All of these opportunities have helped me grow and contribute to my school. During the walk-in, I spoke with my principal and one of my vice principals about when and where I would host the event. I also voiced my concerns regarding discipline in our school and how it is affecting our students in ways that may not be easy to notice at first. I proposed positive alternative programs we could implement, ensuring that suspensions and expulsions were not used unless absolutely necessary.
I know that getting started on advocating for education reform is hard, especially for youth like me, and I can say that joining SNS has shaped me as a person and has helped me gain the skills I needed to continue working within my neighborhood.
SNS helped me become an education advocate and demand alternatives to how we do school discipline across Minnesota. There are other ways to improve our school environments and the success of students that come from marginalized communities that may not necessarily be related to school discipline. There are other groups that focus on bringing in more extracurriculars and more teachers of color, and groups just trying to promote education as a whole. Some of these groups include the Minnesota Youth Council, Minnesota Education Equity Partnership, MinnCAN, GradMinnesota and many more.
As an individual, I had no experience speaking to others in positions of authority, finding important data or even knowing how to articulate what I wanted to say clearly. These organizations provide a platform to engage in this type of work and offer countless opportunities to speak with leaders in your community so you can work together and make change. I highly encourage reaching out to groups that focus on education to become an advocate for the students in your community.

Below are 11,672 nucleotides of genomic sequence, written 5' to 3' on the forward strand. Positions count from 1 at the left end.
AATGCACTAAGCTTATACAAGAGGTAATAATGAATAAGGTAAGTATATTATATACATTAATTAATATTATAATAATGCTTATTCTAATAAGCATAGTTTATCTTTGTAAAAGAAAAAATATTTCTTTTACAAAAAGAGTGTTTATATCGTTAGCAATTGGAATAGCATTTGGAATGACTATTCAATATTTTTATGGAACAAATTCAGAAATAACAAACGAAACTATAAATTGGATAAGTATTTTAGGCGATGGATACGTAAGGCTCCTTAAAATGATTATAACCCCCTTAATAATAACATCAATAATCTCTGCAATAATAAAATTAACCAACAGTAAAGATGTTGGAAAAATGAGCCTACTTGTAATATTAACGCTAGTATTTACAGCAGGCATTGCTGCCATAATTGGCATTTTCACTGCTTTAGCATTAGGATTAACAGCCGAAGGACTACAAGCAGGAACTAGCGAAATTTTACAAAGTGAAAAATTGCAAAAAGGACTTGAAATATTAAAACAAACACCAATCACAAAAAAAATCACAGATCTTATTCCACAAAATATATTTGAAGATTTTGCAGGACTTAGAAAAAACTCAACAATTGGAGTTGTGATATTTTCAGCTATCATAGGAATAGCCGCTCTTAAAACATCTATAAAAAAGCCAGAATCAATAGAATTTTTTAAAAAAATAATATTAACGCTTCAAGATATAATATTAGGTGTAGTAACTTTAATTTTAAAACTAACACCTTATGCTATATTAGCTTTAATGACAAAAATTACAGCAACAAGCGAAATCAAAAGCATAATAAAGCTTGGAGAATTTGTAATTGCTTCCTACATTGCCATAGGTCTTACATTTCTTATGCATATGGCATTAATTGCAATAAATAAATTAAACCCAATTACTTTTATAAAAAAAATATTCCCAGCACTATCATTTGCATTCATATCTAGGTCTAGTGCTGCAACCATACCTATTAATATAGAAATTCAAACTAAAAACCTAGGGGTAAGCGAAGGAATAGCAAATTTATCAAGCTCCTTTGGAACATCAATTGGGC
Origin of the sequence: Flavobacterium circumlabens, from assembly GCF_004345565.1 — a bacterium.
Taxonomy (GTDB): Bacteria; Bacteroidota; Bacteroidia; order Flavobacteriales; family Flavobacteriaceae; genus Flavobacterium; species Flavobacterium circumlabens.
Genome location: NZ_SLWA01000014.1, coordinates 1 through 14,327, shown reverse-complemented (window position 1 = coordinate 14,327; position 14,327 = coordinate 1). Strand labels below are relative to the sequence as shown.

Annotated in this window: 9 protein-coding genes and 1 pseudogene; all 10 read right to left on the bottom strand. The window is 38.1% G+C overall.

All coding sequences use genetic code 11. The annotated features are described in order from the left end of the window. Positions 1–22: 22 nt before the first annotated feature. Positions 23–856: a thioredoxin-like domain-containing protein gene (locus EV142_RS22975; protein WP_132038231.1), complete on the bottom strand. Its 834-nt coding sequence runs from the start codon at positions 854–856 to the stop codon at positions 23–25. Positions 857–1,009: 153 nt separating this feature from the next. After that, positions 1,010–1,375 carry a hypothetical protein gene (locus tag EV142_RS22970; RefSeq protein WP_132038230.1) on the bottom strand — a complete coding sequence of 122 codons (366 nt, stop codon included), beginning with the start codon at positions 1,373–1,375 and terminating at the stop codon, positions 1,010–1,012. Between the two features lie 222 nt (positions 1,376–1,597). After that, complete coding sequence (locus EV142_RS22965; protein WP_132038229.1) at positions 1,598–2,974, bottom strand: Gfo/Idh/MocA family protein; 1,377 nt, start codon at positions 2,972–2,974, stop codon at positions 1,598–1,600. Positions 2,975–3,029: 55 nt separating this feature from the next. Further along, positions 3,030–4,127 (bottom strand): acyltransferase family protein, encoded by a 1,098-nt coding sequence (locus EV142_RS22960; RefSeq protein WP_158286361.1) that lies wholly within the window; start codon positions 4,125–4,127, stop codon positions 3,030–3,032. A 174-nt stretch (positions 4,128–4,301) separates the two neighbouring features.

I know that getting started on advocating for education reform is hard, especially for youth like me, and I can say that joining SNS has shaped me as a person and has helped me gain the skills I needed to continue working within my neighborhood. Because of my experiences and evidence of personal growth from this, I will always recommend that other youth or community members get involved with groups like these. I guarantee that it will open opportunities for you and support you on your journey for change!
Coralie is currently a senior at North High School in North St. Paul. She is part of the policy committee of the Minnesota Youth Council and is a member of the Youth Leadership Council. She is also president of an activist group at her school called S.T.A.N.D (Solidarity Through the Annihilation of the Normality of Discrimination). Being very passionate about social justice, she can usually be found either attending a workshop or conference, reading non-fiction literature or posting a rant about current events on one of her many social media accounts.
The MinnCAN blogging fellowship allows Minnesota students, teachers, administrators and parents to share their thoughts on key education issues. MinnCAN supports fellows seeking to advance the conversation around public education, though fellows’ views and opinions are solely their own.